by Caroline Levchuck, Yahoo! HotJobs
People use "cleanses" as a way to detoxify their bodies. Advocates believe cleanses remove toxins, restore energy, and increase mental acuity. Wouldn't it be wonderful if you could do just that to your career?
Try it with the simple steps below, and make a fresh start.
Cut out Toxic Coworkers and Conversations
Start your career cleanse by tuning out colleagues who complain incessantly. If someone comes in to your office and starts griping about work or another coworker, do not engage or indulge them.
Certified holistic health counselor Trish Balbert says, "Negativity like this flavors your whole day and the environment. Who wants bad energy floating around the office?"
End such one-sided conversations by telling your associate that you need to get on a call or attend a meeting. He will eventually figure out that you aren't interested in his grousing.
Take Small Bites
Are you weighed down by incomplete projects that are lingering from the long winter?
Balbert, the founder of Awaken Wellness, a Manhattan-based holistic health private practice, advises breaking down large, intimidating projects into smaller pieces. She counsels, "It's important to take small 'bites' when sinking your teeth into a big assignment. It makes it less overwhelming -- and more digestible."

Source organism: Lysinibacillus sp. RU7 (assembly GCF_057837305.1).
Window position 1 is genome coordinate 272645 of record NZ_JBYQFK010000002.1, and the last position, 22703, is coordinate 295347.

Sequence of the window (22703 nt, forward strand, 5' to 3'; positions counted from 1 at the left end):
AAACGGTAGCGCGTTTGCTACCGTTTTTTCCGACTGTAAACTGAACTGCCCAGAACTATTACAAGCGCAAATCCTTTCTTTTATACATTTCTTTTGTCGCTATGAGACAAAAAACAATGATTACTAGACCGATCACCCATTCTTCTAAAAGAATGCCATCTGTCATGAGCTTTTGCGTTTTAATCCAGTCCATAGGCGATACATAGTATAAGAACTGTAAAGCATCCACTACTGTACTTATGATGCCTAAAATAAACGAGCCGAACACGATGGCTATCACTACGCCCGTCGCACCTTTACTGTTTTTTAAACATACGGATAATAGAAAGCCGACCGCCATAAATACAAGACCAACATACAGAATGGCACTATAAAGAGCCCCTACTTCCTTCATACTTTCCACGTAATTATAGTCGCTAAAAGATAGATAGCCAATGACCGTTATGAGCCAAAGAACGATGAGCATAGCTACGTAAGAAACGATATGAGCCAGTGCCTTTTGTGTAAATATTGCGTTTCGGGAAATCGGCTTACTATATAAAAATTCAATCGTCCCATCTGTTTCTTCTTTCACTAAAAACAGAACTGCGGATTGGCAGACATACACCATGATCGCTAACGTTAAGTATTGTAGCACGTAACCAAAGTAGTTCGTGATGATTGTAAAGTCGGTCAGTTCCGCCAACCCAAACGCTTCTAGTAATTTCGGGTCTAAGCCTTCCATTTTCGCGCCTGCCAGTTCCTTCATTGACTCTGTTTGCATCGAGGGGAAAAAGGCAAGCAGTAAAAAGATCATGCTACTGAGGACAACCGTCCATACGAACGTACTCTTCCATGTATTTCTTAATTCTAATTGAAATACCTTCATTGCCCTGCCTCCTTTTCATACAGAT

Being honest about what your priorities are is also helpful in completing past-due projects and tasks, she says. "People often put things in order of how important they think tasks should be rather than how important they actually are." To accomplish more, she adds, "It's best to prioritize in accordance with your true nature, rather than fighting yourself."
Make It Your Nature to Nurture Yourself
You can't always control how stressful your work day will be, but you can create periods of calm. Balbert, who is also a Reiki practitioner, encourages clients to include elements of self-care in their workdays. "Make sure you're not eating at your desk. Strip away work for an hour. Talk a walk. Go to a park. Create a routine that allows you to take care of yourself," she says.
If you have a demanding job, it may be unrealistic to say that you're never going to work late, but, Balbert recommends, "Set a limit as to how many nights you're willing to stay late, and then stick to it."
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